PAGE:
bitmapData = bitmap.LockBits(wholeBitmap, ImageLockMode.WriteOnly, imagePixelFormat);
                img.GetBitmap(0, bitmapData.Stride * bitmapData.Height, (uint)bitmapData.Scan0); 
                bitmap.UnlockBits(bitmapData);

                pictureBox1.Image = bitmap;

                lastX = e.X;
                lastY = e.Y;
            }
        }
    }


That's a simplified version, of course, just to get the idea. One last advise is to call ScaleImage just before  if you are dealing with mammograms because they are some big to fit into the screen anyway and then your response times will be much much faster.

And now for the subject. Looking back into this blog I see that the very first post that looked a bit like DICOM Tutorial dealt exactly with this subject when RZDCX 1.0.1.4 was released so long ago but this is a good subject and questions keeps coming so it's worth dealing with it again.

You have a bunch of files and you want to know if they are DICOM or not? One way is to call DCXOBJ.openFile and see if it passes but that may be too much for your needs as you don't really want to read the files, just know if they are DICOM or not. If your'e on Windows you probably think of checking the suffix, ha? So it's not ".dcm" and even if it is, so what? the dcm or DCM or whatever suffix is all but standard. If you're unix i.e. everything else that is not windows you'll be looking for magic number and it's in bytes 128-131. A DICOM file should start with a preamble: 128 0x0 bytes and then the 4 bytes with characters 'DICM' (ASCII) and there you go. Of course by accident you may fall on a file that has "DICM"there that is not a DICOM file so if you want to add extra security to that you can go the extra mile and check the next two bytes that should be the group 0002 of the file meta info and check that bytes 128-133 of the file are 0x44 0x49 0x43 0x4D 0x02 0x00. I would fill quite confident that it is a DICOM file if there's a match. If you're still in doubt, you can go all the way up to the UL characters of the group 0002 length and even two bytes beyond that that should always be 0x04 0x00 but not further then this as the header length value is the first thing to change from file to file. Matching the 12 bytes from 128-139 is defiantly good though it will perform slower then just matching just the 4 bytes of 128-131 using a single call to compare an int with the constant 0x4D434944.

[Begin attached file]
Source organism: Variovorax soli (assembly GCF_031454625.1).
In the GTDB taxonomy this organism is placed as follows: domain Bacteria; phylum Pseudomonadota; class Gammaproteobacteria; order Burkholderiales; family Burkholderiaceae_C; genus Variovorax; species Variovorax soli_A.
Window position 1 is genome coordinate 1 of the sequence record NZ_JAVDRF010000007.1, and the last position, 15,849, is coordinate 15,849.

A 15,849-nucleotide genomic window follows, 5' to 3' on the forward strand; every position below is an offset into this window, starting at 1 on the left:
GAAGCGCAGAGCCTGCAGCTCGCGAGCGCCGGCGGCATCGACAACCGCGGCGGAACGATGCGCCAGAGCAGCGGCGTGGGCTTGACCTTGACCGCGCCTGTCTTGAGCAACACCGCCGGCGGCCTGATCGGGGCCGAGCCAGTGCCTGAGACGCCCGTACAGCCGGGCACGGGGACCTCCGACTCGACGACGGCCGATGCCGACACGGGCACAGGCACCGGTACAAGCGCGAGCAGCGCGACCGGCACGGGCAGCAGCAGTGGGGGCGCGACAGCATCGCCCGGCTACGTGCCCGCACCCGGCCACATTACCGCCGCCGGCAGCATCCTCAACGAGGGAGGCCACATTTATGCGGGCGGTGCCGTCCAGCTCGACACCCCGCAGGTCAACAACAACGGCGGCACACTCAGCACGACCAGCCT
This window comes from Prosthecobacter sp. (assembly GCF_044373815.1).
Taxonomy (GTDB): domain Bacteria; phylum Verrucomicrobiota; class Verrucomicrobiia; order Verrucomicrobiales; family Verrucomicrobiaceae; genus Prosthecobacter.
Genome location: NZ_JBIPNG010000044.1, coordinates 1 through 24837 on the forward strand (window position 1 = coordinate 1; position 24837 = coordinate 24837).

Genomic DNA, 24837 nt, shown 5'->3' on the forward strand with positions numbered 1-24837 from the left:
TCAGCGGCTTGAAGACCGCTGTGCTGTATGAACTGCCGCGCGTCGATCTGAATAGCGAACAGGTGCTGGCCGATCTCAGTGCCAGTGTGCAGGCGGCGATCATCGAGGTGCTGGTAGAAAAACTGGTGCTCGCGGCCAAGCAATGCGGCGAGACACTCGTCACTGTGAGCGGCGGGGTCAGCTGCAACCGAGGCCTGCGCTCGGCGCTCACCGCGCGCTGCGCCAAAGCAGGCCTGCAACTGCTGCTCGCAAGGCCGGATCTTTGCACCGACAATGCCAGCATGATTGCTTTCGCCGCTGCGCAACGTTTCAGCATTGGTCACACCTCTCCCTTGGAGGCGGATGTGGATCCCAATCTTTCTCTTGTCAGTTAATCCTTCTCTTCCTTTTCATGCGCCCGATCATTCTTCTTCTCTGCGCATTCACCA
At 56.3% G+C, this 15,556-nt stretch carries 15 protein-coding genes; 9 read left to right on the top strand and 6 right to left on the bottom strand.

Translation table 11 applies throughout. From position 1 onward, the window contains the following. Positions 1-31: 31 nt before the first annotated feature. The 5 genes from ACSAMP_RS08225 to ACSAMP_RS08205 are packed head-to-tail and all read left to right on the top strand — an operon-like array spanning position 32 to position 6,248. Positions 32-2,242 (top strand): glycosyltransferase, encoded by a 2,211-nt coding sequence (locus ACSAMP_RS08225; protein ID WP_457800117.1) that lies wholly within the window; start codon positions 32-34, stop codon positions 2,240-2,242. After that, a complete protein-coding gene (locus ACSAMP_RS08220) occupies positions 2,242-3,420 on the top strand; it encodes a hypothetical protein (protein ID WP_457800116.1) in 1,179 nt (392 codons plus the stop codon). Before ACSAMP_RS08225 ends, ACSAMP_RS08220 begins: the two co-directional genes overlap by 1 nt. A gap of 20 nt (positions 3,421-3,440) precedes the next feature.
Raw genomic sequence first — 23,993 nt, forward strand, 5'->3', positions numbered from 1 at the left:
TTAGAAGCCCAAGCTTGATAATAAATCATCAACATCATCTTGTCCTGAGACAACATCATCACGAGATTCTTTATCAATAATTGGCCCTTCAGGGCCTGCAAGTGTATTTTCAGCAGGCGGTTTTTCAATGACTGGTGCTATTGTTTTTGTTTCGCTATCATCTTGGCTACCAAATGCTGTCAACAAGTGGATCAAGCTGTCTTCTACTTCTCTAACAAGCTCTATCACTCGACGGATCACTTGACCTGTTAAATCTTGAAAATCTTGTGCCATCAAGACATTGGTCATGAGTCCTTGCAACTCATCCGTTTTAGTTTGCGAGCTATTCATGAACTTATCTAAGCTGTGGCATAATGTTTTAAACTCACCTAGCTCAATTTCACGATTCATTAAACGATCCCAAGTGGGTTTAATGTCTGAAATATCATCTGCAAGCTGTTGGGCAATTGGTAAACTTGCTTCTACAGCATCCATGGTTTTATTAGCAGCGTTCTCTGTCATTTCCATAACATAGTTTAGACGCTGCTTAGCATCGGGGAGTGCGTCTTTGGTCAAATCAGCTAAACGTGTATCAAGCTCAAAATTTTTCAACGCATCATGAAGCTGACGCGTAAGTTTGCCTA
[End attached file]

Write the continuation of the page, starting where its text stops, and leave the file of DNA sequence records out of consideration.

Identifying a DICOM file using bytes 128-131

There's also the case of DICOM files that does not have the preamble and file meta information though this becomes very rare and it's not standard. In this case you have no better way then trying to parse it. Most likely it will start with 0x08 0x00 for group 0008 element but that's only a heuristic.

2 comments:

  1. I came here hoping to learn what MATLAB meant by FileMetaInformationVersion = [0;1].

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    Replies
    1. Its very simple. This is the value that should be set to this tag. It has never changed. If at some point the standard specifications for the DICOM File Meta Header are going to change, then I guess this will be used but for now the first tag in every DICOM file (after the group length of group 0002) is (0002,0001) OB 00\01